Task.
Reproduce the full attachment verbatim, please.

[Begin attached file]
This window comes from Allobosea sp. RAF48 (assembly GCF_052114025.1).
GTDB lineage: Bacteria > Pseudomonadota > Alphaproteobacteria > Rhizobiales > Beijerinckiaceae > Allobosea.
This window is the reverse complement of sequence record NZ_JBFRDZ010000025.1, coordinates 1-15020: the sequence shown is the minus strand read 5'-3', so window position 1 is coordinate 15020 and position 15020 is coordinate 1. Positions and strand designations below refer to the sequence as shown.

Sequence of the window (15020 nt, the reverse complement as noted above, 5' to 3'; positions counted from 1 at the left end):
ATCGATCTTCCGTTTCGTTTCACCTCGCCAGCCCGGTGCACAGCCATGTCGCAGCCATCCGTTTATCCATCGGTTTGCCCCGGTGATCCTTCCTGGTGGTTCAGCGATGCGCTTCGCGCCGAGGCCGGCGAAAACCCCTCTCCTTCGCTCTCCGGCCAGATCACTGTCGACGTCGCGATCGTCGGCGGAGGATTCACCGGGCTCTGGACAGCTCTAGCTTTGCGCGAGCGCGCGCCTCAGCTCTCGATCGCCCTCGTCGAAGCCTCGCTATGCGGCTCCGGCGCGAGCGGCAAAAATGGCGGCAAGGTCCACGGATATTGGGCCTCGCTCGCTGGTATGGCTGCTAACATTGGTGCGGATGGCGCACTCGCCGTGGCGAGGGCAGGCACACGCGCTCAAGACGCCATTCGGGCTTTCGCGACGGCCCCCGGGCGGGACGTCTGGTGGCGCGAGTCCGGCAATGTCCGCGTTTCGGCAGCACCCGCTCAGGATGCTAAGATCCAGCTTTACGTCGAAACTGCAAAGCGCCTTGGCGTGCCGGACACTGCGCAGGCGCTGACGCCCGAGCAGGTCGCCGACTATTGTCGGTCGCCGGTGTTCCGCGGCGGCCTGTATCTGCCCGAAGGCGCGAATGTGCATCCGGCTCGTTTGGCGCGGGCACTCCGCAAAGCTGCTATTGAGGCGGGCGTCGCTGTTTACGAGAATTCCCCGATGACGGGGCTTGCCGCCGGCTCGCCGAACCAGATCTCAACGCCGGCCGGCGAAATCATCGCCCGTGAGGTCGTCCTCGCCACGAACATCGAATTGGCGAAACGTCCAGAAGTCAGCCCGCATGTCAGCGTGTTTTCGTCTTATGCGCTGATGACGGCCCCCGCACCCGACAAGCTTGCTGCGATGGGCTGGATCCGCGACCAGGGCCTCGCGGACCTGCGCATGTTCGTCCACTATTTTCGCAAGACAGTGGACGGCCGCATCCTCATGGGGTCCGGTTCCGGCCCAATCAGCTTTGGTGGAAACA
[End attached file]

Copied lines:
This window comes from Allobosea sp. RAF48 (assembly GCF_052114025.1).
GTDB lineage: Bacteria > Pseudomonadota > Alphaproteobacteria > Rhizobiales > Beijerinckiaceae > Allobosea.
This window is the reverse complement of sequence record NZ_JBFRDZ010000025.1, coordinates 1-15020: the sequence shown is the minus strand read 5'-3', so window position 1 is coordinate 15020 and position 15020 is coordinate 1. Positions and strand designations below refer to the sequence as shown.

Sequence of the window (15020 nt, the reverse complement as noted above, 5' to 3'; positions counted from 1 at the left end):
ATCGATCTTCCGTTTCGTTTCACCTCGCCAGCCCGGTGCACAGCCATGTCGCAGCCATCCGTTTATCCATCGGTTTGCCCCGGTGATCCTTCCTGGTGGTTCAGCGATGCGCTTCGCGCCGAGGCCGGCGAAAACCCCTCTCCTTCGCTCTCCGGCCAGATCACTGTCGACGTCGCGATCGTCGGCGGAGGATTCACCGGGCTCTGGACAGCTCTAGCTTTGCGCGAGCGCGCGCCTCAGCTCTCGATCGCCCTCGTCGAAGCCTCGCTATGCGGCTCCGGCGCGAGCGGCAAAAATGGCGGCAAGGTCCACGGATATTGGGCCTCGCTCGCTGGTATGGCTGCTAACATTGGTGCGGATGGCGCACTCGCCGTGGCGAGGGCAGGCACACGCGCTCAAGACGCCATTCGGGCTTTCGCGACGGCCCCCGGGCGGGACGTCTGGTGGCGCGAGTCCGGCAATGTCCGCGTTTCGGCAGCACCCGCTCAGGATGCTAAGATCCAGCTTTACGTCGAAACTGCAAAGCGCCTTGGCGTGCCGGACACTGCGCAGGCGCTGACGCCCGAGCAGGTCGCCGACTATTGTCGGTCGCCGGTGTTCCGCGGCGGCCTGTATCTGCCCGAAGGCGCGAATGTGCATCCGGCTCGTTTGGCGCGGGCACTCCGCAAAGCTGCTATTGAGGCGGGCGTCGCTGTTTACGAGAATTCCCCGATGACGGGGCTTGCCGCCGGCTCGCCGAACCAGATCTCAACGCCGGCCGGCGAAATCATCGCCCGTGAGGTCGTCCTCGCCACGAACATCGAATTGGCGAAACGTCCAGAAGTCAGCCCGCATGTCAGCGTGTTTTCGTCTTATGCGCTGATGACGGCCCCCGCACCCGACAAGCTTGCTGCGATGGGCTGGATCCGCGACCAGGGCCTCGCGGACCTGCGCATGTTCGTCCACTATTTTCGCAAGACAGTGGACGGCCGCATCCTCATGGGGTCCGGTTCCGGCCCAATCAGCTTTGGTGGAAACA